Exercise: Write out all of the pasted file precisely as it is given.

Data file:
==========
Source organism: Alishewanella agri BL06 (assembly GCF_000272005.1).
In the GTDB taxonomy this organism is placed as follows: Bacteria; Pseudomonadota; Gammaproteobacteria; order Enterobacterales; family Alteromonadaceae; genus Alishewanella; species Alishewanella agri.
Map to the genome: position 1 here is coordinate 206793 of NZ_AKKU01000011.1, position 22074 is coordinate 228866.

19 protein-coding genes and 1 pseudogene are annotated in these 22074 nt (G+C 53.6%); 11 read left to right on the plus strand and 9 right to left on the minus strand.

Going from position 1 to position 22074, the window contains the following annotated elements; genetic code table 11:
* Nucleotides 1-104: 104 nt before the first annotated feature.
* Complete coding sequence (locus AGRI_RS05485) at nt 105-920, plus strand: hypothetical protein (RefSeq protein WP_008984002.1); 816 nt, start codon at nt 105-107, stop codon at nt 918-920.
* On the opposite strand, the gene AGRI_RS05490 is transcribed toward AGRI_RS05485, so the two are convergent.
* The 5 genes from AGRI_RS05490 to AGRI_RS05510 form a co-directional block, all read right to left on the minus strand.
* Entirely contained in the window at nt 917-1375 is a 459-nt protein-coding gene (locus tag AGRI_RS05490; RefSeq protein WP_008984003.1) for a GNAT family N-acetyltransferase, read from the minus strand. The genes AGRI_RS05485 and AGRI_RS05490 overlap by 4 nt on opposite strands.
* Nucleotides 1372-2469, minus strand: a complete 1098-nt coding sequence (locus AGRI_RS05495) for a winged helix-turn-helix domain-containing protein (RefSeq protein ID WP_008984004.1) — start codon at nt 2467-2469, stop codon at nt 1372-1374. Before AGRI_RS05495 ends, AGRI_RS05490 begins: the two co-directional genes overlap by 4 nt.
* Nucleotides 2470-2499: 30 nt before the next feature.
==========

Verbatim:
Source organism: Alishewanella agri BL06 (assembly GCF_000272005.1).
In the GTDB taxonomy this organism is placed as follows: Bacteria; Pseudomonadota; Gammaproteobacteria; order Enterobacterales; family Alteromonadaceae; genus Alishewanella; species Alishewanella agri.
Map to the genome: position 1 here is coordinate 206793 of NZ_AKKU01000011.1, position 22074 is coordinate 228866.

19 protein-coding genes and 1 pseudogene are annotated in these 22074 nt (G+C 53.6%); 11 read left to right on the plus strand and 9 right to left on the minus strand.

Going from position 1 to position 22074, the window contains the following annotated elements; genetic code table 11:
* Nucleotides 1-104: 104 nt before the first annotated feature.
* Complete coding sequence (locus AGRI_RS05485) at nt 105-920, plus strand: hypothetical protein (RefSeq protein WP_008984002.1); 816 nt, start codon at nt 105-107, stop codon at nt 918-920.
* On the opposite strand, the gene AGRI_RS05490 is transcribed toward AGRI_RS05485, so the two are convergent.
* The 5 genes from AGRI_RS05490 to AGRI_RS05510 form a co-directional block, all read right to left on the minus strand.
* Entirely contained in the window at nt 917-1375 is a 459-nt protein-coding gene (locus tag AGRI_RS05490; RefSeq protein WP_008984003.1) for a GNAT family N-acetyltransferase, read from the minus strand. The genes AGRI_RS05485 and AGRI_RS05490 overlap by 4 nt on opposite strands.
* Nucleotides 1372-2469, minus strand: a complete 1098-nt coding sequence (locus AGRI_RS05495) for a winged helix-turn-helix domain-containing protein (RefSeq protein ID WP_008984004.1) — start codon at nt 2467-2469, stop codon at nt 1372-1374. Before AGRI_RS05495 ends, AGRI_RS05490 begins: the two co-directional genes overlap by 4 nt.
* Nucleotides 2470-2499: 30 nt before the next feature.